Achilles in Viet Nam

I am about 40 pages into the most shattering book. The book is called Achilles in Viet Nam. It’s written by Jonathan Shay. Shay is a psychiatrist specializing in treating Vietnam veterans with chronic post-traumatic stress syndrome.

If you remember the Iliad from high school literature class, you will recall that Achilles, betrayed by his commander (Agammemnon), falls into a rage that alienates him from all but the other soldiers closest to him. His rage and his alienation lead him to commit acts that he would normally not consider acceptable. Shay likens Achilles rage and disenfranchisement to Post Traumatic Stress Disorder. He uses the Iliad to illuminate the profound changes and suffering that combat veterans endure.

I am only 40 pages into the book, but already I have found it very affecting. I think that everyone, whether they supported the war or not, needs to read this book, before the next wave of sad, hurt, confused and lost boys starts coming home from Iraq and Afghanistan. We sent them over there, even those of us that were opposed to their going. If past performance is any indication, they deserve more than they are going to get from us, the army, and the V.A.

I live just about next door to the largest infantry base in the world. I have been out at the bookstore, the microbrewery downtown, the movies. I have talked to guys, watched soldiers interact. Some of these guys are here among us already and some of them are suffering. PTSD is more common than most folks know. Men like Timothy McVeigh and John Allen Muhammad (the Beltway sniper) were both veterans of Gulf War One. Is it possible that they might not have done such monstrous things if they had been treated for PTSD?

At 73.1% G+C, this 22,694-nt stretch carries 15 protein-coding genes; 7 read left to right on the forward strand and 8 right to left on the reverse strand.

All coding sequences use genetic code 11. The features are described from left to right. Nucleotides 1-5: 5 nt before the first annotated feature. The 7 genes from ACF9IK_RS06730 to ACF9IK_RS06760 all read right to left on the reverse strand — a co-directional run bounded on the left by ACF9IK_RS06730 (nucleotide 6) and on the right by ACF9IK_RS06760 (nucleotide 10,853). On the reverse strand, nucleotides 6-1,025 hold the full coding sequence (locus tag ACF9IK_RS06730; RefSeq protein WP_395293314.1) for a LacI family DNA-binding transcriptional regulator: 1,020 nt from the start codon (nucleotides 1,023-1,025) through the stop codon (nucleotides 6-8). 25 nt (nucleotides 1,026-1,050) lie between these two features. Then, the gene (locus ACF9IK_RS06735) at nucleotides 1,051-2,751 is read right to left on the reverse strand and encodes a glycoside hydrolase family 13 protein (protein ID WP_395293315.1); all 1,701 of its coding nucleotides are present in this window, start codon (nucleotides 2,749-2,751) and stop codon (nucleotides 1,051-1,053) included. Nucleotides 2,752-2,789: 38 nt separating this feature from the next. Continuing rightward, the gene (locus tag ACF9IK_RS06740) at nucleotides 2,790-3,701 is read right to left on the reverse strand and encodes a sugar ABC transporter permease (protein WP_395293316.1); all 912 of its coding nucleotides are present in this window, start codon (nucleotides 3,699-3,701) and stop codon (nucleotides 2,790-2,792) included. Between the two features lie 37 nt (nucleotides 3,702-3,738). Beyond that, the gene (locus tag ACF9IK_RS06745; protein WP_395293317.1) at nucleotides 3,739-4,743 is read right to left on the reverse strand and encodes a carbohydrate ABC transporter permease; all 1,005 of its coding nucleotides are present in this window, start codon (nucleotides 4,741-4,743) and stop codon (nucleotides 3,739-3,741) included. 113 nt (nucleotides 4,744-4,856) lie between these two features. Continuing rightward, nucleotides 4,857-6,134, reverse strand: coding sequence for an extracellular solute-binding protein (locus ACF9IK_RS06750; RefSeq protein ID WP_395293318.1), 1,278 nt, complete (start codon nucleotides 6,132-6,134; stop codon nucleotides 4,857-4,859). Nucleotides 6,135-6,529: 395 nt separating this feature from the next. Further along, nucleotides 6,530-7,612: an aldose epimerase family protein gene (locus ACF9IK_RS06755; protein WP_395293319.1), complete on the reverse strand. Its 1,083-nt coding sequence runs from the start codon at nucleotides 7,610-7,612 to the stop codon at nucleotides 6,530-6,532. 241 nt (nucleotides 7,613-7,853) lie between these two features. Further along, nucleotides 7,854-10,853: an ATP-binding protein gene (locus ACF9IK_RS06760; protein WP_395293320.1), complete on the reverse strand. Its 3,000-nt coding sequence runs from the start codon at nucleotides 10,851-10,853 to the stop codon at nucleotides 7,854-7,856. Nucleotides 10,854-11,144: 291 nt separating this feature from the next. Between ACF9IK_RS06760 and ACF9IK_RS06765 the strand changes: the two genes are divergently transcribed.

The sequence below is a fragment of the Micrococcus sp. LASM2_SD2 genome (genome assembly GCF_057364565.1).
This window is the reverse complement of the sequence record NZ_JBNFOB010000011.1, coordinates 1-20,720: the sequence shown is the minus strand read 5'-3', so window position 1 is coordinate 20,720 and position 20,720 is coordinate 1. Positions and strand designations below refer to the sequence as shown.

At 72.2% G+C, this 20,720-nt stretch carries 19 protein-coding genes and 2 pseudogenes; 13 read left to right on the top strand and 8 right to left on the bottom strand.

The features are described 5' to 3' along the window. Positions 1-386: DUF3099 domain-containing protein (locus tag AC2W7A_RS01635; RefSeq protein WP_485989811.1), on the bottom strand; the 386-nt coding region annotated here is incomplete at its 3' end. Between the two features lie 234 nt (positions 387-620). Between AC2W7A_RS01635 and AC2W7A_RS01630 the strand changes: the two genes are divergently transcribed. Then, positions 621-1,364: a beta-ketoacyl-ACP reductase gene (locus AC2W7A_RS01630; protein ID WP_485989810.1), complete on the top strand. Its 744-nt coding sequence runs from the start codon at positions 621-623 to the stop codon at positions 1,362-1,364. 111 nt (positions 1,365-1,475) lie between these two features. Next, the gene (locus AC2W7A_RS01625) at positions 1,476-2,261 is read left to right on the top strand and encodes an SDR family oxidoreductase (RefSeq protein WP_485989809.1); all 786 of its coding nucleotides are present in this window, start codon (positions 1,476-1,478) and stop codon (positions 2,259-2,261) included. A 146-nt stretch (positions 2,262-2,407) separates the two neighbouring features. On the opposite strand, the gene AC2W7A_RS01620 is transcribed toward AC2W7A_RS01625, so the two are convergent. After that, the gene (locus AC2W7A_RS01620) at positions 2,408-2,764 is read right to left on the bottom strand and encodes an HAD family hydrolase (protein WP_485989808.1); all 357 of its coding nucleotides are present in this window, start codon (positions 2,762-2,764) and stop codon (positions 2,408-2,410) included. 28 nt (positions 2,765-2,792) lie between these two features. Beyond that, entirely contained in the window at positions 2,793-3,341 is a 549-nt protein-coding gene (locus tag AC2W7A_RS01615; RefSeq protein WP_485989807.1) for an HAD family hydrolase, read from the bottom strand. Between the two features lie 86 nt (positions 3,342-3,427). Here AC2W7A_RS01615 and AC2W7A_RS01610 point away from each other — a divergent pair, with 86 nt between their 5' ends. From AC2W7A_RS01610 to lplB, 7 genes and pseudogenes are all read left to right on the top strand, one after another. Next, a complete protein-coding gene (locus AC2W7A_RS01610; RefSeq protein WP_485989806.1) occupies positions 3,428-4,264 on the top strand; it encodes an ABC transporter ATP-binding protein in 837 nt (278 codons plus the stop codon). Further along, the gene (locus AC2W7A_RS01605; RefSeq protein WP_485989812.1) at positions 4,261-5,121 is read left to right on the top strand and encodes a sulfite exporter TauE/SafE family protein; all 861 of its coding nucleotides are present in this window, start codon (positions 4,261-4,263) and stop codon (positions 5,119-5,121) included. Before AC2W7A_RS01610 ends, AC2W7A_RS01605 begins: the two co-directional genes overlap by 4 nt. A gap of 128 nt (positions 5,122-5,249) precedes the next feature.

Before you take this and run dead in the wrong direction with it, let me clarify that statement- I am not saying that these men are monsters just because they are veterans. I am saying that they came back to the United States with pain in their hearts, because people aren’t really equipped to see other people’s heads burst or to see other people burn to death so close that they can smell it. These guys came back to the “real world” and there were people beating each other up to get Tickle Me Elmo dolls. Tim McVeigh said as much in his writing before he set off the bomb- He wanted to bring the suffering home to Americans.

For every angry guy that comes back and acts out, there are hundreds, maybe thousands, of guys that are quietly unable to sleep, to concentrate at work, to show affection to their families, or just to reintegrate to society. They suffer and suffer and suffer. You have to read this book. We owe these guys, even those of us that thought this war was specious and unnecessary.

  1. I’m glad to hear that someone has written about this difficult subject in a useful way. PTSD has been noted, by different names, in all wars. During WWI, it was called “battle fatigue,” and there were even movies post WWII about the symptoms of returning veterans. But it has been only relatively recently that any useful study has been done on the matter. I look forward to reading this. Thanx.

Leave a Reply

Your email address will not be published.